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Apurva Venkat
Special Correspondent

Fake PoC with data-stealing malware discovered on GitHub

Jul 14, 20234 mins

The PoC contains a backdoor, which has broad data-stealing capabilities and can exfiltrate a wide array of data from the hostname and username to an exhaustive list of home directory contents.

A fake repository has been discovered on GitHub that disguised itself as a proof of concept (PoC) repository demonstrating a vulnerability, but instead was a hidden data-stealing backdoor, according to research by Uptycs.

This backdoor particularly affected the cybersecurity research community as researchers rely on PoCs to understand potential vulnerabilities, Uptycs said.

"In this instance, the PoC is a wolf in sheep's clothing, harboring malicious intent under the guise of a harmless learning tool," Uptycs said. The backdoor is operating as a downloader. It silently dumps and executes a Linux bash script while disguising its operations as a kernel-level process.

The backdoor has broad data-stealing capabilities and can exfiltrate a wide array of data from the hostname and username to an exhaustive list of home directory contents. "An attacker can gain full access to a target system by adding their ssh key to the authorized_keys file," Uptycs said.

While the fake PoC was removed from GitHub, according to the researchers, it had been widely shared, gaining significant engagement before it was exposed. "For those who have executed it, the likelihood of data compromise is high," Uptycs said. 

The fake PoC

The fake PoC claimed to address a critical vulnerability, the CVE-2023-35829. Researchers at Uptycs discovered several unusual activities that suggested that the PoC might be deceptive.  

"Suspicious activity included unexpected network connections, unusual data transfers, and unauthorized system access attempts," Uptycs said.

Upon investigation, it was found that the PoC is a copy of an old, legitimate exploit for another Linux kernel vulnerability, CVE-2022-34918. The only difference was an additional file "src/aclocal.m4," which acted as a downloader for a Linux bash script. 

The PoC is used to build executables from source code files. It leverages the "make" command to create a "kworker" file and adds its file path to the "bashrc" file, thus enabling the malware to continually operate within a victim's system. The researchers said this persistence methodology is quite crafty.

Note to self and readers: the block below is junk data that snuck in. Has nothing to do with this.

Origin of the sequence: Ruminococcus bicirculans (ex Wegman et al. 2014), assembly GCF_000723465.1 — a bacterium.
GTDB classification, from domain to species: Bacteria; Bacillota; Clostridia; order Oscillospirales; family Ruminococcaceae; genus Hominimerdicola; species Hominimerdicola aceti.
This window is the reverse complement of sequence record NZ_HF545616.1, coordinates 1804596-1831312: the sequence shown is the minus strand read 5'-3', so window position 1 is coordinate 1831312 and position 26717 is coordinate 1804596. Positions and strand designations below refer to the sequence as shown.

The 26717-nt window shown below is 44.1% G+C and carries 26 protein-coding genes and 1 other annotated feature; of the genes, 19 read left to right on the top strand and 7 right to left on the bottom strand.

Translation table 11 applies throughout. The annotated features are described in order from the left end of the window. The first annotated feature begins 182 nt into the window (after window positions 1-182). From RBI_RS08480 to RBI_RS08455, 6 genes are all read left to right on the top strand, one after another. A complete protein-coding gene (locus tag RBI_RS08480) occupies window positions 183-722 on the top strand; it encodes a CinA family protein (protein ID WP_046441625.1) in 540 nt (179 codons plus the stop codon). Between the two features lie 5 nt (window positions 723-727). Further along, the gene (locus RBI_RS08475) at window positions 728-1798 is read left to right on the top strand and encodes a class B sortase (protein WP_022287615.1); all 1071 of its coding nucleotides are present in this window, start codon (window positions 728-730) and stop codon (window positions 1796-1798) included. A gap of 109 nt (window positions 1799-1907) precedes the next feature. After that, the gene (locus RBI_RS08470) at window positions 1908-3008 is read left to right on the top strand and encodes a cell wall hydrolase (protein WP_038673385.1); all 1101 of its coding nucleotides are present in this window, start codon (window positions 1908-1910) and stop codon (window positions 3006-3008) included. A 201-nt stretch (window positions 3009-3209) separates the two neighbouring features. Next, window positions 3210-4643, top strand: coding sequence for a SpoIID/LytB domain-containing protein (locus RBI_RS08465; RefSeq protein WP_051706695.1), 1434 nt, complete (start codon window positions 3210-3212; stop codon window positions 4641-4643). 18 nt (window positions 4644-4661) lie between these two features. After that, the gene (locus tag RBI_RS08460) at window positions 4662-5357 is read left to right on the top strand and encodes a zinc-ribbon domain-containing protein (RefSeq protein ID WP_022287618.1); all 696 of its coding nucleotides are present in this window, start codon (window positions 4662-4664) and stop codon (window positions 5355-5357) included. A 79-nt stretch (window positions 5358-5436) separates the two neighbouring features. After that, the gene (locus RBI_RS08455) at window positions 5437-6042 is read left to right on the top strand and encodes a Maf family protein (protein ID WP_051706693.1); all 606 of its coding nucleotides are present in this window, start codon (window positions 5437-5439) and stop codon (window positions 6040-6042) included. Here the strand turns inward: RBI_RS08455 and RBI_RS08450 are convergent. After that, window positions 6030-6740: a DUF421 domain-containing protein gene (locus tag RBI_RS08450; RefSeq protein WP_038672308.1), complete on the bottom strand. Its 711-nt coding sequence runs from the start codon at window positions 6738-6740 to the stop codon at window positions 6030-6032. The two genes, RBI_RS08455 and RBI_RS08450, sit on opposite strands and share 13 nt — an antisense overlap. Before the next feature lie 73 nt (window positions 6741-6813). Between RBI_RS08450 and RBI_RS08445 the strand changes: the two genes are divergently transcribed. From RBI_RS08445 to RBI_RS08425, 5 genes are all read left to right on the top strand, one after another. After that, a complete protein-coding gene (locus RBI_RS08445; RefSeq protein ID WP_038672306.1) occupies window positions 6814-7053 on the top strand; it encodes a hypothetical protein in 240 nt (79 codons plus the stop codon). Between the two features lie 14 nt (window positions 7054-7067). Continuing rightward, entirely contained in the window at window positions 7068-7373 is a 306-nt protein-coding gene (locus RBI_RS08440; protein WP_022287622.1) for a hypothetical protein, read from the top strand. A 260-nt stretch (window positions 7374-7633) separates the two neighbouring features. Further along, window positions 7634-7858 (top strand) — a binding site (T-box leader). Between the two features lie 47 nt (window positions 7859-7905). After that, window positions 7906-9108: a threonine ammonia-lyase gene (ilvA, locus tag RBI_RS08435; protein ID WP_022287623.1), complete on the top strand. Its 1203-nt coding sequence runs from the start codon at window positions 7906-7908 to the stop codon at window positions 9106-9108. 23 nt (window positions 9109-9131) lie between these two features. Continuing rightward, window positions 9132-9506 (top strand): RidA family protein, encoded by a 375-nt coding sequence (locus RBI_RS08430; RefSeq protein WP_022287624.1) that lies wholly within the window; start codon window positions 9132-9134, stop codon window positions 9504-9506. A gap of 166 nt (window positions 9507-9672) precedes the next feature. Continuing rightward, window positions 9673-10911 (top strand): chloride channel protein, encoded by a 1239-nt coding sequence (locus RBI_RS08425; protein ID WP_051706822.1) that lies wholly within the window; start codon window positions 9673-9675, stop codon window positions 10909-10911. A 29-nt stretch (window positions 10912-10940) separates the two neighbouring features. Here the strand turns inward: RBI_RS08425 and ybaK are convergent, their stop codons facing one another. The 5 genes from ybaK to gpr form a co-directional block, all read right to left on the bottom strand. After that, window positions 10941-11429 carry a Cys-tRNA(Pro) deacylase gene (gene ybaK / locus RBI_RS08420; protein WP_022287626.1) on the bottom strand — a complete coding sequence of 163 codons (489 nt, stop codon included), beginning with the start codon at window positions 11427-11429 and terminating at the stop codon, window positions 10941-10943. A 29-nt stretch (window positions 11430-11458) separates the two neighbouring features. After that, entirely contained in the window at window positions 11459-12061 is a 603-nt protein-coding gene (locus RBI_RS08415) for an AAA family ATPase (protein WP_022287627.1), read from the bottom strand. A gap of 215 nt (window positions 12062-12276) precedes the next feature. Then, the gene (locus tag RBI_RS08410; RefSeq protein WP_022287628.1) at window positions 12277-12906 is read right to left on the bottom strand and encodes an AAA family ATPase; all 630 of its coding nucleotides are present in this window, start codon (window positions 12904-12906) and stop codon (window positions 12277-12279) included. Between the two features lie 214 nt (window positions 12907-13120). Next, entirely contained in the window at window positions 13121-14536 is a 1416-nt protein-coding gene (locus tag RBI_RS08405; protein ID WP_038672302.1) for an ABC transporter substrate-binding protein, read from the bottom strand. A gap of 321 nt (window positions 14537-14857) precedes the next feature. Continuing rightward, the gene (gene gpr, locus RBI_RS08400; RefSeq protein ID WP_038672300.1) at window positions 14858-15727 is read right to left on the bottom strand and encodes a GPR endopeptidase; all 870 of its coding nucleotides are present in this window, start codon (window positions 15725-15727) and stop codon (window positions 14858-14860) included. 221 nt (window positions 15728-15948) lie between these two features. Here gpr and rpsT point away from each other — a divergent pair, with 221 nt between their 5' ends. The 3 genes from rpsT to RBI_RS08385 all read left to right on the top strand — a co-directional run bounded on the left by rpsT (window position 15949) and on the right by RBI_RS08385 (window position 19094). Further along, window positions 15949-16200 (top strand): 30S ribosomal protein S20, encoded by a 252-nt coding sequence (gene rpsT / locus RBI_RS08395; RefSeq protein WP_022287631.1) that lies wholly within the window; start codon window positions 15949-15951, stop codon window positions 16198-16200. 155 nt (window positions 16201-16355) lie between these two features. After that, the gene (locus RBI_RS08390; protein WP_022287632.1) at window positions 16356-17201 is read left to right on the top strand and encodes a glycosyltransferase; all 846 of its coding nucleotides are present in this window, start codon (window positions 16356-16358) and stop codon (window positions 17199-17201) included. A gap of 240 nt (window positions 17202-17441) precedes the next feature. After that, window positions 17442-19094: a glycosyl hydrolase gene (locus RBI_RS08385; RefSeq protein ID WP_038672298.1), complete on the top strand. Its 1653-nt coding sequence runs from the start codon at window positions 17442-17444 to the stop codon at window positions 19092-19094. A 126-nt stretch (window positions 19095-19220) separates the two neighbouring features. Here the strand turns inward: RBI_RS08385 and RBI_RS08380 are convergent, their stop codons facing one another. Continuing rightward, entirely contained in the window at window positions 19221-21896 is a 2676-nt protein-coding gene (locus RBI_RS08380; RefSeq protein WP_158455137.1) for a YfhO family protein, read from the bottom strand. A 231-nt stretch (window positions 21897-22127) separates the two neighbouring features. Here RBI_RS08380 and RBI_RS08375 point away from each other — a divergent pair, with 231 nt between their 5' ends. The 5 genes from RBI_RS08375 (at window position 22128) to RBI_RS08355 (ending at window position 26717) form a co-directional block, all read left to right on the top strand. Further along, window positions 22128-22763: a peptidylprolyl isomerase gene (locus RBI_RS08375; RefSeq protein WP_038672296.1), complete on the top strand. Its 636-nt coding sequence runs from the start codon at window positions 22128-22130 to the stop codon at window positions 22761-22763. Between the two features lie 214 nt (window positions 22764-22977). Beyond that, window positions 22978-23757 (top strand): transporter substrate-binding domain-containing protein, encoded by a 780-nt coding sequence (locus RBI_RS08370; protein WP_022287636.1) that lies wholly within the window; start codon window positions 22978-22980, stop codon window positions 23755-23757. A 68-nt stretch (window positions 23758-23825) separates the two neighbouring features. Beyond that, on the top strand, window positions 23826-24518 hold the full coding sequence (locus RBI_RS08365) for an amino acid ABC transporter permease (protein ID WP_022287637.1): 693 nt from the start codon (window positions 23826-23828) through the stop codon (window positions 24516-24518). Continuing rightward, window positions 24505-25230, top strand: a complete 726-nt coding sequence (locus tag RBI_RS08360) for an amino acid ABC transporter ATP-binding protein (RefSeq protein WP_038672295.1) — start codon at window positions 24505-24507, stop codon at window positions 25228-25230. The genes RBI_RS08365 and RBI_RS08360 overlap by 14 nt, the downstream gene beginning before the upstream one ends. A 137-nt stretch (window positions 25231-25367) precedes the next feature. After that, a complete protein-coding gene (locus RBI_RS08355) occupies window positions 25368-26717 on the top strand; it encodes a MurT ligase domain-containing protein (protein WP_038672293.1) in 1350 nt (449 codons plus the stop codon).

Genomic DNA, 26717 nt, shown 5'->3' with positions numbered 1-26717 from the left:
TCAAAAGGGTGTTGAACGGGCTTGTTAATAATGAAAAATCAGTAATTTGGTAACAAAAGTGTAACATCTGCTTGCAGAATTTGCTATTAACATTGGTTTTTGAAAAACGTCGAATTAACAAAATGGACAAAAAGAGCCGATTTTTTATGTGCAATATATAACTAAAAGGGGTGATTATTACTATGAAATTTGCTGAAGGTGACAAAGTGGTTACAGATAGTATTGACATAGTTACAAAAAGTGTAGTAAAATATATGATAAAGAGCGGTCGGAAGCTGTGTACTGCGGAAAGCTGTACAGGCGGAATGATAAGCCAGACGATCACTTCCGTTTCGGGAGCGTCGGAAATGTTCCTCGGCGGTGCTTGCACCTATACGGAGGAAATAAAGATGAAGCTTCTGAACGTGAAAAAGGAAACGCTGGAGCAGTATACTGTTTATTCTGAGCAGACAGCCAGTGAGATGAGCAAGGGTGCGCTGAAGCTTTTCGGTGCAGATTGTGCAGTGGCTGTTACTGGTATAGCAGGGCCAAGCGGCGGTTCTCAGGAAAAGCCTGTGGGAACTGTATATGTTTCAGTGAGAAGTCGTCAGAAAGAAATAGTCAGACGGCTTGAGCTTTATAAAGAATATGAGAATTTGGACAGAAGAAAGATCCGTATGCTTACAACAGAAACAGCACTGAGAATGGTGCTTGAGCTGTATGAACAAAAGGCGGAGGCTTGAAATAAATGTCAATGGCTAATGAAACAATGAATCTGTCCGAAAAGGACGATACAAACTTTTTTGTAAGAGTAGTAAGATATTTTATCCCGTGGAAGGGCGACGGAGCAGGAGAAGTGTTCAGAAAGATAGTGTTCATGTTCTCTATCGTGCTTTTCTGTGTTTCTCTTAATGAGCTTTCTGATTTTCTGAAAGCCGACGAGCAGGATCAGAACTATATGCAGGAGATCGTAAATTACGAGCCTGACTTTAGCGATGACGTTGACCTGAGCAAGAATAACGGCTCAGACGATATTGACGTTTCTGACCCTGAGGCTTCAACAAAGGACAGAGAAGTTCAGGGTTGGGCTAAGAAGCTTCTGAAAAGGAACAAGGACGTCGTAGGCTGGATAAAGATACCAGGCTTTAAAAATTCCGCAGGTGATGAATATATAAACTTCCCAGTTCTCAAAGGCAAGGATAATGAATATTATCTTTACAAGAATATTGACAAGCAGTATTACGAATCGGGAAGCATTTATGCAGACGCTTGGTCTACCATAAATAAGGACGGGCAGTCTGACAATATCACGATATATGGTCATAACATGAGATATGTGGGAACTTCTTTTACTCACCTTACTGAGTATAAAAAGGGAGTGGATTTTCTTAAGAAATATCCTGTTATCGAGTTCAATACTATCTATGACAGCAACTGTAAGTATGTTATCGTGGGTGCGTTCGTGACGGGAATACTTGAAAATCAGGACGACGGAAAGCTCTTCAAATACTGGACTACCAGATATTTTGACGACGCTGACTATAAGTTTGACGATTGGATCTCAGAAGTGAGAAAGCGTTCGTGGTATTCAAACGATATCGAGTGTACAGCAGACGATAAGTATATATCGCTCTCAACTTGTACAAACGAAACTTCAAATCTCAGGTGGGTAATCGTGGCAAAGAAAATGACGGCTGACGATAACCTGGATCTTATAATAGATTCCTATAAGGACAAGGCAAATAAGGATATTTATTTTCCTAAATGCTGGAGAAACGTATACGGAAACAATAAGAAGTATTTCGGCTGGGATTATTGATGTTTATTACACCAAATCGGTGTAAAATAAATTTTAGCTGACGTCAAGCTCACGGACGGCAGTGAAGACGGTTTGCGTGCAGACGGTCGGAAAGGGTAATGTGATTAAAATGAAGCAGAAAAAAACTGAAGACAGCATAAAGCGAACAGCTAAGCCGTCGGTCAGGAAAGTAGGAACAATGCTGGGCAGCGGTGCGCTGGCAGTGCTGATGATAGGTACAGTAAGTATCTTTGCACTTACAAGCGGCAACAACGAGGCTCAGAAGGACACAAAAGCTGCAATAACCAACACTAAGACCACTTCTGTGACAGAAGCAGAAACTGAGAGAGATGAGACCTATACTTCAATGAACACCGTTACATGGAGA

Researchers also observed the same profile, ChriSander22 on GitHub, circulating another bogus PoC for VMware Fusion CVE-2023-20871. "Its contents are the same as CVE-2023-35829, with the same aclocal.m4 triggering the installation of the hidden backdoor," Uptycs said. 

Safeguarding against malicious PoCs

It can be challenging to distinguish legitimate PoCs from deceptive ones, adopting safe practices such as testing in isolated environments or virtual machines can provide a layer of protection for security researchers.

In this particular case, Uptycs recommends removing any unauthorized ssh keys, deleting the kworker file, removing the kworker path from the bashrc file, and checking /tmp/ for potential threats. 

"Although not entirely new, this trend of spreading malware through PoCs poses a significant concern, and it’s likely we'll see this tactic continue to evolve," Uptycs said. 

In May, malicious GitHub repositories that claimed to be Signal zero day and WhatsApp zero day were reported to GitHub by VulnCheck. The cybersecurity firm said that recently the individual(s) creating these repositories have put more effort into making them look legitimate by creating a network of accounts.

"The attacker has created half a dozen GitHub accounts and a handful of associated Twitter accounts. The accounts all pretend to be part of a non-existent security company called High Sierra Cyber Security," VulnCheck said in the report. 

Apurva Venkat
Special Correspondent

Apurva Venkat is principal correspondent for the India editions of CIO, CSO, and Computerworld. She has previously worked at ISMG, IDG India, Bangalore Mirror, and Business Standard, where she reported on developments in technology, businesses, startups, fintech, e-commerce, cybersecurity, civic news, and education.

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